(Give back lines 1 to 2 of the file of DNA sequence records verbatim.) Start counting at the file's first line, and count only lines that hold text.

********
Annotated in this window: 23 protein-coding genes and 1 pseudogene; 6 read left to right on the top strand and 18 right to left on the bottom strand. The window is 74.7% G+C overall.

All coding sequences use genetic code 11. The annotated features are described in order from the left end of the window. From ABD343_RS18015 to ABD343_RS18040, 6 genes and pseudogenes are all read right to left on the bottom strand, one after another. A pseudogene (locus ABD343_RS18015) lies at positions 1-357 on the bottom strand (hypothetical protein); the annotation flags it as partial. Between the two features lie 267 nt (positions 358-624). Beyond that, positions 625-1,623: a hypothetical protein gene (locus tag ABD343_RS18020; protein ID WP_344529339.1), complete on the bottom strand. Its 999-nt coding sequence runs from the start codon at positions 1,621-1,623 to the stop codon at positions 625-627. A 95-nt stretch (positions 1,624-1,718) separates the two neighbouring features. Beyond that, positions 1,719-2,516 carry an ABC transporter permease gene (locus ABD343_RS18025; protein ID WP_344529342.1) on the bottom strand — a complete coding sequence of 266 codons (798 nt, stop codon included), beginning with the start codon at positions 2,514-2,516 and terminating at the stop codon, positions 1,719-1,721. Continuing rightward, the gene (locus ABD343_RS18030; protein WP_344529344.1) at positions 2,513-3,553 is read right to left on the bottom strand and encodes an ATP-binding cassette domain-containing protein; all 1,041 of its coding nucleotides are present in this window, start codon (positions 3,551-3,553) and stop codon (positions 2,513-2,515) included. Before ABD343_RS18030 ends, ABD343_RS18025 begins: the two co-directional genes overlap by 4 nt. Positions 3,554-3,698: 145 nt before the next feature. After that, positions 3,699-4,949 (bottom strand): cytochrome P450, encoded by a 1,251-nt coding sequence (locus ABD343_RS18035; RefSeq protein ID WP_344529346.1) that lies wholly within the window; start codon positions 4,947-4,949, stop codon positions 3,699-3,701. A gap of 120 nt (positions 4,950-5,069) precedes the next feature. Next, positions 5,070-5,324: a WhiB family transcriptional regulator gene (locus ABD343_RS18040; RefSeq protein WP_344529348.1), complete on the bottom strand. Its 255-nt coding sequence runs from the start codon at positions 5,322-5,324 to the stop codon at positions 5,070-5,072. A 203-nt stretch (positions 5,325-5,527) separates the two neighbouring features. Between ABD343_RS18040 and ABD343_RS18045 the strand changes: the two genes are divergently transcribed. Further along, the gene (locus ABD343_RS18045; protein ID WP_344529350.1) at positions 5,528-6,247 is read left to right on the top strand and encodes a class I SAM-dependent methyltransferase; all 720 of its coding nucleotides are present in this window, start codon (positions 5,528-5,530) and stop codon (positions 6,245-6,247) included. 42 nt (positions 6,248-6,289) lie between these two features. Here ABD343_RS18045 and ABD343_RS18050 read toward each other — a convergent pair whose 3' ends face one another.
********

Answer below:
Annotated in this window: 23 protein-coding genes and 1 pseudogene; 6 read left to right on the top strand and 18 right to left on the bottom strand. The window is 74.7% G+C overall.

All coding sequences use genetic code 11. The annotated features are described in order from the left end of the window. From ABD343_RS18015 to ABD343_RS18040, 6 genes and pseudogenes are all read right to left on the bottom strand, one after another. A pseudogene (locus ABD343_RS18015) lies at positions 1-357 on the bottom strand (hypothetical protein); the annotation flags it as partial. Between the two features lie 267 nt (positions 358-624). Beyond that, positions 625-1,623: a hypothetical protein gene (locus tag ABD343_RS18020; protein ID WP_344529339.1), complete on the bottom strand. Its 999-nt coding sequence runs from the start codon at positions 1,621-1,623 to the stop codon at positions 625-627. A 95-nt stretch (positions 1,624-1,718) separates the two neighbouring features. Beyond that, positions 1,719-2,516 carry an ABC transporter permease gene (locus ABD343_RS18025; protein ID WP_344529342.1) on the bottom strand — a complete coding sequence of 266 codons (798 nt, stop codon included), beginning with the start codon at positions 2,514-2,516 and terminating at the stop codon, positions 1,719-1,721. Continuing rightward, the gene (locus ABD343_RS18030; protein WP_344529344.1) at positions 2,513-3,553 is read right to left on the bottom strand and encodes an ATP-binding cassette domain-containing protein; all 1,041 of its coding nucleotides are present in this window, start codon (positions 3,551-3,553) and stop codon (positions 2,513-2,515) included. Before ABD343_RS18030 ends, ABD343_RS18025 begins: the two co-directional genes overlap by 4 nt. Positions 3,554-3,698: 145 nt before the next feature. After that, positions 3,699-4,949 (bottom strand): cytochrome P450, encoded by a 1,251-nt coding sequence (locus ABD343_RS18035; RefSeq protein ID WP_344529346.1) that lies wholly within the window; start codon positions 4,947-4,949, stop codon positions 3,699-3,701. A gap of 120 nt (positions 4,950-5,069) precedes the next feature. Next, positions 5,070-5,324: a WhiB family transcriptional regulator gene (locus ABD343_RS18040; RefSeq protein WP_344529348.1), complete on the bottom strand. Its 255-nt coding sequence runs from the start codon at positions 5,322-5,324 to the stop codon at positions 5,070-5,072. A 203-nt stretch (positions 5,325-5,527) separates the two neighbouring features. Between ABD343_RS18040 and ABD343_RS18045 the strand changes: the two genes are divergently transcribed. Further along, the gene (locus ABD343_RS18045; protein ID WP_344529350.1) at positions 5,528-6,247 is read left to right on the top strand and encodes a class I SAM-dependent methyltransferase; all 720 of its coding nucleotides are present in this window, start codon (positions 5,528-5,530) and stop codon (positions 6,245-6,247) included. 42 nt (positions 6,248-6,289) lie between these two features. Here ABD343_RS18045 and ABD343_RS18050 read toward each other — a convergent pair whose 3' ends face one another.